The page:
Current Affairs

Ex employee deems Chick-fil-A ‘a safe place for people to hate’

Joseph McCormick September 27, 2012
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A former employee of fast food restaurant, Chick-fil-A, has resigned after almost ten years, saying that the company created an atmosphere where it was understood “that Chick-fil-A doesn’t like homosexuals.”

Steve Cammett, 60, recently told CBS that he had worked for the company for over 9 years in branches and at their corporate offices:

“I was a Chick-fil-A enthusiast. … We don’t have enough time to go over all the things I liked about Chick-fil-A.”

He expressed his disappointment at the company’s move towards funding anti-equal marriage groups and that back in July, CEO Dan Cathy announced that the company was against equal marriage.

“It’s become a safe place for people to hate and expect to be patted on the back for it. I don’t want to work in that kind of environment.”

Dan Cathy said that the company was “guilty as charged” when asked about the company’s perceived opposition to equal rights.

Mr Cammett said: “I felt hurt by those statements.”

He said he could remember situations where customers and employees embraced each other for taking a stand against “those perverts,” speaking with reference to LGBT people.

He said: “Chick-fil-A allowed a mindset to continue, especially amongst their customers, that Chick-fil-A doesn’t like homosexuals.”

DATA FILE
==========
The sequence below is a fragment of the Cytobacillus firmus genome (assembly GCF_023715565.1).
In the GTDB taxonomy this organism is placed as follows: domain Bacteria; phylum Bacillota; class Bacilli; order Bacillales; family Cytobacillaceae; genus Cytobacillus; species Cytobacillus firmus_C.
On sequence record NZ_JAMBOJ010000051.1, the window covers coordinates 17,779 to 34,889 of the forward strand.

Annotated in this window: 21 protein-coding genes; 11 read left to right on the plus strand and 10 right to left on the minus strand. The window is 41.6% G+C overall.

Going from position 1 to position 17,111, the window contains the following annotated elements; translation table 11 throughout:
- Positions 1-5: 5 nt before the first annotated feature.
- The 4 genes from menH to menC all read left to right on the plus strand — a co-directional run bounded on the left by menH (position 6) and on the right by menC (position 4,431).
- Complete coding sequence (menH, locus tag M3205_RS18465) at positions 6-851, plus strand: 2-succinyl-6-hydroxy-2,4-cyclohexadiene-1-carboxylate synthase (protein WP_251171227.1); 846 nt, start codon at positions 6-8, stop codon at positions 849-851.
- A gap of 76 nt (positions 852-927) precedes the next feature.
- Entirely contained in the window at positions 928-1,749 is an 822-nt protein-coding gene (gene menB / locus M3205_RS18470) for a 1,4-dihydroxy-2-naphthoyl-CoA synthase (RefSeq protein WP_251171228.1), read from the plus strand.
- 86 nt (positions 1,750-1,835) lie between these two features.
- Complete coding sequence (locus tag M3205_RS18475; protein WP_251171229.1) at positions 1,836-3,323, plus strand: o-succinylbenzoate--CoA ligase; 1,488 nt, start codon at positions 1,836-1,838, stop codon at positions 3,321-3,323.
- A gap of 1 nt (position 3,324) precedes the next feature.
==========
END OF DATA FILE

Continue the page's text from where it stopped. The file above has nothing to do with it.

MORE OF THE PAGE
On 19 September, Chicago alderman Joe Moreno said in a press release, he had finished negotiations with Chick-fil-A, that the company had agreed to stop funding charities with a political agenda, including those opposed to equal marriage. The letter from Chick-fil-A, addressed to Mr Moreno read:

“The WinShape Foundations is now taking a much closer look at the organizations it considers helping, and in that process will remain true to its stated philosophy of not supporting organizations with political agendas.”

Just over 24 hours later, Chick-fil-A released another statement saying their donations had been “mischaracterised” and that they had been trying to get out of the political debate for months.

Dan Cathy, CEO of Chick-fil-A, later denied that the company had re-evaluated its stance on donating the money.

In a statement posted online by Mike Huckabee, Mr Cathy said:

“Chick-fil-A made no such concessions, and we remain true to who we are and who we have been.”


Related topics: Americas, chick-fil-a, dan cathy, Employment, US

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